Hospital use of minimally invasive surgery shows disparity in surgical care nationwide




The use of minimally invasive surgery for appendectomy, colectomy, hysterectomy, and lung lobectomy varies widely in the United States, even though the complication rates were lower from each procedure than with open surgery, results from a large retrospective study demonstrated.

"This study has important implications for quality improvement," researchers led by Dr. Martin A. Makary, professor of surgery at Johns Hopkins University, Baltimore, wrote. "Based on our findings, many hospitals have an opportunity to decrease surgical complications by increasing utilization of minimally invasive surgery."

Photo by Staff Sgt. Samuel Bendet, U.S. Air Force/ Wikimedia Commons

Doctors Ronald Post (left) and John Smear (center) and Physician's Assistant Debra Blackshire perform laparoscopic stomach surgery at Langley Air Force Base, Va., on Jan. 31, 2005.

To investigate the levels of variation in the use of minimally invasive surgery across the United States, Dr. Makary and his associates used the National Inpatient Sample database, which is administered by the Agency for Healthcare Research & Quality, to evaluate hospitalizations at hospitals that performed at least 10 of these procedures in 2010. The sample included 1,051 hospitals in 45 states, and was limited to appendectomy, colectomy, hysterectomy, and lung lobectomy. The researchers used a propensity score model to calculate the predicted proportion of minimally invasive operations for each hospital based on patient characteristics. For each procedure, they categorized hospitals as low, medium, or high based on their actual to predicted proportion of minimally invasive surgery use (BMJ 2014;349:g4198).

On average, the use of minimally invasive surgery by the hospitals sampled was 71% for appendectomy, 28% for colectomy, 13% for hysterectomy, and 32% for lung lobectomy. Overall surgical complications for minimally invasive surgery, compared with open surgery, were, respectively, for appendectomy: 3.94% vs. 7.90% (P less than .001); colectomy: 13.8% vs. 35.8% (P less than .001); hysterectomy: 4.69% vs. 6.64% (P less than .001); and lung lobectomy: 17.1% vs. 25.4% (P less than .05). "In our analysis using Agency for Healthcare Research & Quality patient safety indicators for surgical care, we noted fewer wound, infectious, thrombotic, pulmonary, and mortality complications associated with minimally invasive surgery," the researchers wrote. "Based on our findings, increased hospital utilization of minimally invasive surgery at many U.S. hospitals represents a tremendous opportunity to prevent surgical site infection events."

The use of minimally invasive surgery was highly variable among the sampled hospitals. In fact, some never used minimally invasive surgery for some of the four procedures, while others used minimally invasive surgery for more than 75% of these procedures. Factors associated with the use of minimally invasive surgery were urban location, large hospital size, teaching hospital, and, for certain procedures, the hospital being located in the Midwest, South, or West.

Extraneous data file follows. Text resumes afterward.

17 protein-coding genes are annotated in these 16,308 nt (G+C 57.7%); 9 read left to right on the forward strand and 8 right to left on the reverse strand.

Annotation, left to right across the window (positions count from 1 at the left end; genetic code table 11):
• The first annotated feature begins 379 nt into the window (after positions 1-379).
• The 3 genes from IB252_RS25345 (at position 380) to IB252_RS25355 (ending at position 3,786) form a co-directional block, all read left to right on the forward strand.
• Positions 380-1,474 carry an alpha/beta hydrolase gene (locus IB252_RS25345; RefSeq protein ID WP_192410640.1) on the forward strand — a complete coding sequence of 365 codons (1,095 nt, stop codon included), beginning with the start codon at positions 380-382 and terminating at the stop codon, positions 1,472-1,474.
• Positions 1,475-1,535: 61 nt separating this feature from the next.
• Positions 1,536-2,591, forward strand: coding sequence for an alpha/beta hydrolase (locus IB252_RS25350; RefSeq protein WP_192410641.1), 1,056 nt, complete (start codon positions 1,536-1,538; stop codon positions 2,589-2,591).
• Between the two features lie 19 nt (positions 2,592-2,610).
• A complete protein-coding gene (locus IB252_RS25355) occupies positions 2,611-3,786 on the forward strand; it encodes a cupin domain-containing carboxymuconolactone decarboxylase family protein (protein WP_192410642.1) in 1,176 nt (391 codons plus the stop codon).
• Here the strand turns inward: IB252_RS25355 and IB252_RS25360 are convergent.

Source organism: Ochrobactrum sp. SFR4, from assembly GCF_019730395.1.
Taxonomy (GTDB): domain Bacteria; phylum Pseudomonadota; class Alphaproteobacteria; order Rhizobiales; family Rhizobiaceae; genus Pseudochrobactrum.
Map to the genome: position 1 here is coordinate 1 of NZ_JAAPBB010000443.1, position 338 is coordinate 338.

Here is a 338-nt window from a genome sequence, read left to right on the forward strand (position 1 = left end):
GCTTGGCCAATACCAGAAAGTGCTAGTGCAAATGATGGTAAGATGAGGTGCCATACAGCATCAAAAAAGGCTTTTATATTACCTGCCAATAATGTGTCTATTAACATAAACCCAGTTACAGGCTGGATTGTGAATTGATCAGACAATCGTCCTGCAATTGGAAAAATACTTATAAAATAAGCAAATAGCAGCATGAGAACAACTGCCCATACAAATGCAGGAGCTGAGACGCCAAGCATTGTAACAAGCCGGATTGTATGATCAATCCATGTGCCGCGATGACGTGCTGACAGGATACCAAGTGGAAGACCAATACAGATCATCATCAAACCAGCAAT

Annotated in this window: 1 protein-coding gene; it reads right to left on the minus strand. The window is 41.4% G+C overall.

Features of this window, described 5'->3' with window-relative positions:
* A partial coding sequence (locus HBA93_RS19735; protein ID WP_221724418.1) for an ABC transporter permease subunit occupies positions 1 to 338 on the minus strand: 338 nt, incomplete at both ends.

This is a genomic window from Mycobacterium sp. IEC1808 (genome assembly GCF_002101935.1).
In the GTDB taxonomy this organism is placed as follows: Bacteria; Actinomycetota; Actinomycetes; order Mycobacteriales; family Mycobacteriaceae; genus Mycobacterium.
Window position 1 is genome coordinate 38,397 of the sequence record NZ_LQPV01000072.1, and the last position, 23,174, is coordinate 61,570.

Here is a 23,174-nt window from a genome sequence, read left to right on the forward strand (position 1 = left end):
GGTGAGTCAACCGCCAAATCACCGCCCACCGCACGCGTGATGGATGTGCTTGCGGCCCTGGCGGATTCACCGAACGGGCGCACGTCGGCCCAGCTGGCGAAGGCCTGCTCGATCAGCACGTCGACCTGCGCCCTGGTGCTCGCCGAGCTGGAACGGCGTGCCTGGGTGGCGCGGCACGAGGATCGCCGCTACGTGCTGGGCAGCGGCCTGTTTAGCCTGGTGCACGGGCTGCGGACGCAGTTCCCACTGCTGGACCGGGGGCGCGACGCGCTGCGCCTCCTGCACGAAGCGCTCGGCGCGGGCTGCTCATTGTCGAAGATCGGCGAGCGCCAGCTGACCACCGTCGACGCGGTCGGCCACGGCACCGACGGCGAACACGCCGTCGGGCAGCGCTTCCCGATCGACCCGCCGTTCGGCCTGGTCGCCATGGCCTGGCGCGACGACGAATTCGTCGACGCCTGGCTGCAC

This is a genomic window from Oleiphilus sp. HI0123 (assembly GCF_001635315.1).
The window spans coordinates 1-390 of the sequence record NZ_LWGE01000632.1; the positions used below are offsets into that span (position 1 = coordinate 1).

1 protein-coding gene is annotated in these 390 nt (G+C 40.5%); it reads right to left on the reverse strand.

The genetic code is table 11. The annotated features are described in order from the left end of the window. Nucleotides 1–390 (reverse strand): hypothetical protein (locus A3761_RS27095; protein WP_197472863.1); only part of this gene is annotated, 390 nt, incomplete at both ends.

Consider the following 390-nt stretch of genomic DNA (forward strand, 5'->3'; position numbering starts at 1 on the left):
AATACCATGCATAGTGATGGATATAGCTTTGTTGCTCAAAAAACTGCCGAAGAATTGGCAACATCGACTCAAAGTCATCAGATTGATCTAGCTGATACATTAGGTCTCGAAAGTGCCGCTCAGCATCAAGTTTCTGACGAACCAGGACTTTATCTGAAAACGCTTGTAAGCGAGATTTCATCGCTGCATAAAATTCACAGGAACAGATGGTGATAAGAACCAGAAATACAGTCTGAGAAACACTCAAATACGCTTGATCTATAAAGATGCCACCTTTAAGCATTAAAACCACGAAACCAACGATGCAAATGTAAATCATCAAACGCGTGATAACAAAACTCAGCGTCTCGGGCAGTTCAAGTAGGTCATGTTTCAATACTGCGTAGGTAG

"This [regional] disparity may be due to the broad range of surgical services some surgeons in rural areas are required to provide, and a scarcity of surgical specialists in such areas with advanced skills in minimally invasive surgery. Alternatively, the disparity may be a function of a lack of patient awareness about surgical options, decreased competition for patients, or a lack of minimally invasive surgery equipment, staff, or support in rural areas," the researchers wrote.

The findings of underutilization of minimally invasive surgery may also have something to do with a training gap.

"One reason that hospitals may be underperforming minimally invasive surgery is variability in appropriate training in residency and fellowship," Dr. Makary and his associates wrote. "One strategy that hospitals may consider in managing surgeons who cannot or choose not to acquire skills for performing minimally invasive surgery is to create a division of labor where patients who are not candidates for minimally invasive surgery are cared for by these surgeons. Increased standardization of competencies in minimally invasive surgery in surgical residency is needed to tackle wide variations in training."

The researchers acknowledged certain limitations of the study, including the fact that administrative claims data "can have incomplete coding, particularly of preexisting conditions," they wrote. "Another limitation is the lack of information available in the database for physician factors, such as laparoscopic training and experience that may influence the choice of procedure."

The researchers stated that they had no relevant financial conflicts to disclose.

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